As a news junkie, I get irrationally excited when I open Google News and see multiple headlines for the exact same event, thinking that something big has occurred. At the beginning of this week, it was the French election. Then, President Donald Trump fired F.B.I Director James Comey. In the past, Comey was lauded as a man willing to rise above politics and stick to his principles. However, during the 2016 election, critics claimed that, by announcing his intention to reopen the investigation into Hillary Clinton’s emails, he had forgone those values, with Hillary Clinton going so far as to say, “If the election had been on October 27, I would be your president.”
Nevertheless, last week James Comey testified before Congress about his decision to reopen the investigation, stating, “[I]t makes me mildly nauseous to think that we might have had some impact on the election. But honestly, it wouldn’t change the decision.” This investigation was brought to the forefront this week when it was revealed that James Comey had grossly exaggerated some of the statements he said while under oath. This developing story reached a sharp climax when Donald Trump abruptly fired James Comey.
Now, there are plenty of problems with the manner in which this occurred, not to mention why it occurred in the first place. For example, James Comey found out that he was going to be fired by the news playing in the background of a staff meeting. He initially laughed and believed that it was a joke until his staff brought him into a private room and broke the news. Then, there is the fact that Sean Spicer literally hid in the bushes to avoid talking to reporters. Or, there is another, more worrying fact: James Comey was leading the investigation into Donald Trump’s ties to Russia.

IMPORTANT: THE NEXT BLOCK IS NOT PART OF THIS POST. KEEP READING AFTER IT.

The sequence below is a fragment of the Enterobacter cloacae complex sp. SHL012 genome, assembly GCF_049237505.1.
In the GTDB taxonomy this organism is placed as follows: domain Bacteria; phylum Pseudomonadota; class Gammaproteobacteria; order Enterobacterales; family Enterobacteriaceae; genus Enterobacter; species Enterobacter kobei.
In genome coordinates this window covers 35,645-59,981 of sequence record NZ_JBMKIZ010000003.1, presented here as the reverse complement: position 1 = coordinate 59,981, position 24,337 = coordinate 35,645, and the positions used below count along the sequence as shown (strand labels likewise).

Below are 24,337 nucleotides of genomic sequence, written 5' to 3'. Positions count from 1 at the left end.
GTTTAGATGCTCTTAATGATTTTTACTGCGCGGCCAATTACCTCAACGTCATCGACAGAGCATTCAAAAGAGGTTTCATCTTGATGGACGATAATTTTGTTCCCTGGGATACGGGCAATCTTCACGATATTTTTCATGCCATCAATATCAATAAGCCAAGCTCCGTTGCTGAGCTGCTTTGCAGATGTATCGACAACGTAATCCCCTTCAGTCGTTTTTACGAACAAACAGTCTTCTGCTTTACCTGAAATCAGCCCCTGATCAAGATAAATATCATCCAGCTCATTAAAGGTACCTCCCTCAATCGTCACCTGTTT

But, this is not an article on my opinions of these matters. Those views are easily searchable online. Instead, let’s focus on people’s reactions to the news, and the inherent problems with them.
Similar to other major events regarding the current administration, after James Comey was fired, my Facebook feed was an immediate barrage of shared Huffington Post opinion articles, rants, and links to petitions asking to impeach Donald Trump. I have no doubt all of these people are well-intentioned. But by simply encouraging like-minded people to speak about already large-scale and popular issues, they may as well have not posted in the first place.
This is called being an ally. These are the people who go to the flashy events, such as a national protest, or rant on Facebook to their friends. But when it comes to attending a local protest which combats those same large-scale issues on a more feasible scale, they are nowhere to be found. Those events get no attention. They are in solidarity by name, but not by actions.
Many people are confused and angry about the events of the past week. However, the world is so much bigger than an iPhone screen or an IMSA echo chamber. And so, instead of being allies, I challenge you all to be accomplices and activists.
Go out into the real world and participate in the local, grassroots events which further your cause. If you are angry about the firing of James Comey, or just want to make your voice heard, educate yourself on what exactly is happening, and how you will be affected by it. Call your local congressman and talk through your concerns, along with the new list of potential FBI directors. When you turn 18, make sure that you are registered to vote, and volunteer to hand out voter registration forms in areas where turnout is low. This may have been the latest national event, but it is certainly not the last. So, get out there and do good. Just make sure that you are actually doing something.